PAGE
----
Frequently Asked Questions
What is considered good IAQ?
The qualities of good IAQ should include comfortable temperature and humidity, adequate supply of fresh outdoor air, and control of pollutants from inside and outside of the building.
What are the most common causes of IAQ problems?
The most common causes of IAQ problems in buildings are:
- Not enough ventilation, lack of fresh outdoor air, or air that has been contaminated with allergens, such as pollen or dust, being brought into the building
- Poor upkeep of ventilation, heating, and air-conditioning systems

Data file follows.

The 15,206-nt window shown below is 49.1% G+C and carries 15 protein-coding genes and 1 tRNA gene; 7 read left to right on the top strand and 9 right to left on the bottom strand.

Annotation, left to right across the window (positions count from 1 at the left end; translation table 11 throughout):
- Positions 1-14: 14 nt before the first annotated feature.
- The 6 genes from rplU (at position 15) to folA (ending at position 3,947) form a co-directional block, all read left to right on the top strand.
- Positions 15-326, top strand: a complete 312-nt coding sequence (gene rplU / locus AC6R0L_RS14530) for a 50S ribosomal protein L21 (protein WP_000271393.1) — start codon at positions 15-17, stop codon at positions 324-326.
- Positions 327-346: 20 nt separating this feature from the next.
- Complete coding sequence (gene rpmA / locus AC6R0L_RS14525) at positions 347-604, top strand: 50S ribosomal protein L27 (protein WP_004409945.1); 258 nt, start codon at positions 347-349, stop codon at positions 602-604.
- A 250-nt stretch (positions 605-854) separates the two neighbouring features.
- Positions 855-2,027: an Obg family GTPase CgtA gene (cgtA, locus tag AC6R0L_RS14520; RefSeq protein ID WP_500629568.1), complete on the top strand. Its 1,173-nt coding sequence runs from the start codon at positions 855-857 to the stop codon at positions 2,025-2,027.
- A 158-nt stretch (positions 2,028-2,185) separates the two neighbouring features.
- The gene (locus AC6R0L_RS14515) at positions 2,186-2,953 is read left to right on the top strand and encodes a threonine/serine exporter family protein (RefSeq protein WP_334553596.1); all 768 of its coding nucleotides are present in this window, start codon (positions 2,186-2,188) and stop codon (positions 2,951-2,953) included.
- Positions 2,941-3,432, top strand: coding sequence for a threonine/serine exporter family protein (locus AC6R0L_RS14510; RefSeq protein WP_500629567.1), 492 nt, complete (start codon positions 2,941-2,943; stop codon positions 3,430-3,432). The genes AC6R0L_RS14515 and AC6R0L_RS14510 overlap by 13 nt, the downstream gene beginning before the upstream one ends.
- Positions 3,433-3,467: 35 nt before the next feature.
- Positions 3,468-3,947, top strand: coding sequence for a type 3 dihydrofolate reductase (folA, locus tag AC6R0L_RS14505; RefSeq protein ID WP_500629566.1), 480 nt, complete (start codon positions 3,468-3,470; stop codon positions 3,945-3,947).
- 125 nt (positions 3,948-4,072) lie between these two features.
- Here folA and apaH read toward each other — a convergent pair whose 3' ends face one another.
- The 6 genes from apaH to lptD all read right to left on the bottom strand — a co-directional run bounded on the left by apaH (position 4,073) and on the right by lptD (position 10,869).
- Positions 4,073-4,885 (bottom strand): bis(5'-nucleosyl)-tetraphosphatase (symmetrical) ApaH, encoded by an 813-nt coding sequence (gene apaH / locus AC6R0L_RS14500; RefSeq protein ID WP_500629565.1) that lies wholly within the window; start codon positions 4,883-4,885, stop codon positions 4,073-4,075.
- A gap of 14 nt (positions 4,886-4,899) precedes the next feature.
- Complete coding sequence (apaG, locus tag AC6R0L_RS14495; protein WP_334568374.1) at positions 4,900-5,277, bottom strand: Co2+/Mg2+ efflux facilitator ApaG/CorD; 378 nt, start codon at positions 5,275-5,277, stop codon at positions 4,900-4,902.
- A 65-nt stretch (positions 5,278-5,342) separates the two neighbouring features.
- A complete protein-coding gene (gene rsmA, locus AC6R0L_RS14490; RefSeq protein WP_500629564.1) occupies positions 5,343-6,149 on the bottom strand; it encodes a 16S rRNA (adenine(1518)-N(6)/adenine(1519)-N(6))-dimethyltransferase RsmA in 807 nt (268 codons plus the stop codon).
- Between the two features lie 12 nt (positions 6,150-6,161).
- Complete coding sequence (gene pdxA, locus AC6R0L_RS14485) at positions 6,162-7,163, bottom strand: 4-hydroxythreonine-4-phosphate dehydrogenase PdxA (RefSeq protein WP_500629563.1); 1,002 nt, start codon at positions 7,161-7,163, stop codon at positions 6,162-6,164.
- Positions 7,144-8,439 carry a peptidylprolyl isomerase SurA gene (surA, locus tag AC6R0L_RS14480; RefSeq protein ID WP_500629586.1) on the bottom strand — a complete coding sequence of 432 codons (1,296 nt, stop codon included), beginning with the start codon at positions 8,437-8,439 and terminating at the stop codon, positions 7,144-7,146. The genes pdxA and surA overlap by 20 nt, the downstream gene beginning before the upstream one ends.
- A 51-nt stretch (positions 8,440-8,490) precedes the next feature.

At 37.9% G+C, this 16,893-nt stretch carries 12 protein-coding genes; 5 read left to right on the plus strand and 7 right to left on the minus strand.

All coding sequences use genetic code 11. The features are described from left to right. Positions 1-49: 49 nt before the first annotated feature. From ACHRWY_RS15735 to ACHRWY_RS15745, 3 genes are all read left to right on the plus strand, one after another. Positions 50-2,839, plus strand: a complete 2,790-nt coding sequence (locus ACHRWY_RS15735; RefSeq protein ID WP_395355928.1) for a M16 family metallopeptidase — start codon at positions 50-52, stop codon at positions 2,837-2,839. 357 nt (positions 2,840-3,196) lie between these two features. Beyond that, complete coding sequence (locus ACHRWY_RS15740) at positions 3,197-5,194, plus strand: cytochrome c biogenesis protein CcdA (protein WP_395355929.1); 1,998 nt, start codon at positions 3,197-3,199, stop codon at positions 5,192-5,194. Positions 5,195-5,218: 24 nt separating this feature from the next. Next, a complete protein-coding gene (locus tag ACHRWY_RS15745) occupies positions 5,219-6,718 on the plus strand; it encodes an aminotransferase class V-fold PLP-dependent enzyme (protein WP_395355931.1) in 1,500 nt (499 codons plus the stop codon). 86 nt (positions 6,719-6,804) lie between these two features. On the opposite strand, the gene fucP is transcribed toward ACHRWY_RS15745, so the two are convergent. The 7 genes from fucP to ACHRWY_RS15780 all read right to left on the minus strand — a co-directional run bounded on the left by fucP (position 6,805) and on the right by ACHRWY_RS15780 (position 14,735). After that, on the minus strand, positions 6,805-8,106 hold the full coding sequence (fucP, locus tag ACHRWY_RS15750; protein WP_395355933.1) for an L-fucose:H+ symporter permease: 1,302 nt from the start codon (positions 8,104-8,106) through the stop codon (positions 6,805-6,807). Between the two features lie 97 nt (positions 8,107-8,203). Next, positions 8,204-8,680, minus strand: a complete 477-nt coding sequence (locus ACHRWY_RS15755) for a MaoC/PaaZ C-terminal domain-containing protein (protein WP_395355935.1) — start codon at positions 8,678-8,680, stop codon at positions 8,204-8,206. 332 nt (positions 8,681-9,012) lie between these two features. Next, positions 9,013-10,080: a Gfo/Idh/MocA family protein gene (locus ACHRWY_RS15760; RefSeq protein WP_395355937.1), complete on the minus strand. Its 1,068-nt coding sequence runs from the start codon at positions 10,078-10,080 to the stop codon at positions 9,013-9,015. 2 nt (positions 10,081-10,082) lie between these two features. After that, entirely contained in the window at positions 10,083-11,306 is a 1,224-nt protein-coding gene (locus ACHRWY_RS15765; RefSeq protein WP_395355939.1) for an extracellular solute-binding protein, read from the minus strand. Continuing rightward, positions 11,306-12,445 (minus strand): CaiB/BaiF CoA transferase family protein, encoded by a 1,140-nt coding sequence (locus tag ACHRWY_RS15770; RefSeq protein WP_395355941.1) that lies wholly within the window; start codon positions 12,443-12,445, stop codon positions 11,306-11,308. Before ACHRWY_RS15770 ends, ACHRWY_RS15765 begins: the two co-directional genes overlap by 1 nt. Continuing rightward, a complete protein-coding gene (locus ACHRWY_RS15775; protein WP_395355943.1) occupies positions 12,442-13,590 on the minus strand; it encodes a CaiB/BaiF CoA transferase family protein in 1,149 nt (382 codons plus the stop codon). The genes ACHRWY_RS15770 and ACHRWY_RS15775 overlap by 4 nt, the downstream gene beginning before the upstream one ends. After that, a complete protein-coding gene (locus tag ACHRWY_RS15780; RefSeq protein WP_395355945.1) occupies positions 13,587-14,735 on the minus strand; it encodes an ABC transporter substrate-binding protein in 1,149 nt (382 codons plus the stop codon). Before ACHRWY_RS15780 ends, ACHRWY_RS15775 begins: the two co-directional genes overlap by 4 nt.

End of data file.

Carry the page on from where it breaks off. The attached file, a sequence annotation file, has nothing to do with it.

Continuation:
- Dampness and moisture damage due to leaks, flooding or high humidity
- Occupant activities, such as construction or remodeling
- Indoor and outdoor contaminated air
- Lack of proper upkeep with regard to cleaning activities such as cleaning of carpets, removal of trash, and other regular “housekeeping” activities.
How long does sampling take?
Depending on the type of monitoring that is required, sampling can range from a few hours to a week or more. EHS can provide additional information on sampling times during the initial meeting.
Are there currently any regulations on mold?
No, there are currently no established levels for mold exposure. The effects from mold exposure can vary between individuals based on many factors.
Is there a single test that can find an IAQ problem?
No, there is no single test that will identify all IAQ issues. EHS typically uses a variety of instruments to produce a comprehensive summary of air quality parameters.